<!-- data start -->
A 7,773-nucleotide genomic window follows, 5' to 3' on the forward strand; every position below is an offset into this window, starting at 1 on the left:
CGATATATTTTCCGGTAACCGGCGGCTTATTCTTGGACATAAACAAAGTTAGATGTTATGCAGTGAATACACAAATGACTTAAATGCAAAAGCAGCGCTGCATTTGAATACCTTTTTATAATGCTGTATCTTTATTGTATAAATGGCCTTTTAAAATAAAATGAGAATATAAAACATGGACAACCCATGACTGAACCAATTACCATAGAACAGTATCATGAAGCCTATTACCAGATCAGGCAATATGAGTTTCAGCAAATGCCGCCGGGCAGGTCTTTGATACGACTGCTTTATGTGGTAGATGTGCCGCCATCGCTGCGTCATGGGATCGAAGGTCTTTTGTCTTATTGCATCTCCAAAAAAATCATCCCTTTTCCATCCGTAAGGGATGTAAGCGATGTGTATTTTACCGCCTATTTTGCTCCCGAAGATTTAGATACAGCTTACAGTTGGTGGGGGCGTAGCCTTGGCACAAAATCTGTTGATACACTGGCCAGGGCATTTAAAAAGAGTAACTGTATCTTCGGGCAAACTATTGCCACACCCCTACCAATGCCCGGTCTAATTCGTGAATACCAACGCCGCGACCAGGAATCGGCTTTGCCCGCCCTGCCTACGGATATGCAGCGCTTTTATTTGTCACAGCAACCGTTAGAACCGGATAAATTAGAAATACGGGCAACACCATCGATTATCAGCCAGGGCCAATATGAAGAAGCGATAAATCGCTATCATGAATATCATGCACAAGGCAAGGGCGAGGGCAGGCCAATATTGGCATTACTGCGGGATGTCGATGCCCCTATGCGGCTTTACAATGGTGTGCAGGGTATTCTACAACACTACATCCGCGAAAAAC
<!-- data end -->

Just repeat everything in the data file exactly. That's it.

A 7,773-nucleotide genomic window follows, 5' to 3' on the forward strand; every position below is an offset into this window, starting at 1 on the left:
CGATATATTTTCCGGTAACCGGCGGCTTATTCTTGGACATAAACAAAGTTAGATGTTATGCAGTGAATACACAAATGACTTAAATGCAAAAGCAGCGCTGCATTTGAATACCTTTTTATAATGCTGTATCTTTATTGTATAAATGGCCTTTTAAAATAAAATGAGAATATAAAACATGGACAACCCATGACTGAACCAATTACCATAGAACAGTATCATGAAGCCTATTACCAGATCAGGCAATATGAGTTTCAGCAAATGCCGCCGGGCAGGTCTTTGATACGACTGCTTTATGTGGTAGATGTGCCGCCATCGCTGCGTCATGGGATCGAAGGTCTTTTGTCTTATTGCATCTCCAAAAAAATCATCCCTTTTCCATCCGTAAGGGATGTAAGCGATGTGTATTTTACCGCCTATTTTGCTCCCGAAGATTTAGATACAGCTTACAGTTGGTGGGGGCGTAGCCTTGGCACAAAATCTGTTGATACACTGGCCAGGGCATTTAAAAAGAGTAACTGTATCTTCGGGCAAACTATTGCCACACCCCTACCAATGCCCGGTCTAATTCGTGAATACCAACGCCGCGACCAGGAATCGGCTTTGCCCGCCCTGCCTACGGATATGCAGCGCTTTTATTTGTCACAGCAACCGTTAGAACCGGATAAATTAGAAATACGGGCAACACCATCGATTATCAGCCAGGGCCAATATGAAGAAGCGATAAATCGCTATCATGAATATCATGCACAAGGCAAGGGCGAGGGCAGGCCAATATTGGCATTACTGCGGGATGTCGATGCCCCTATGCGGCTTTACAATGGTGTGCAGGGTATTCTACAACACTACATCCGCGAAAAAC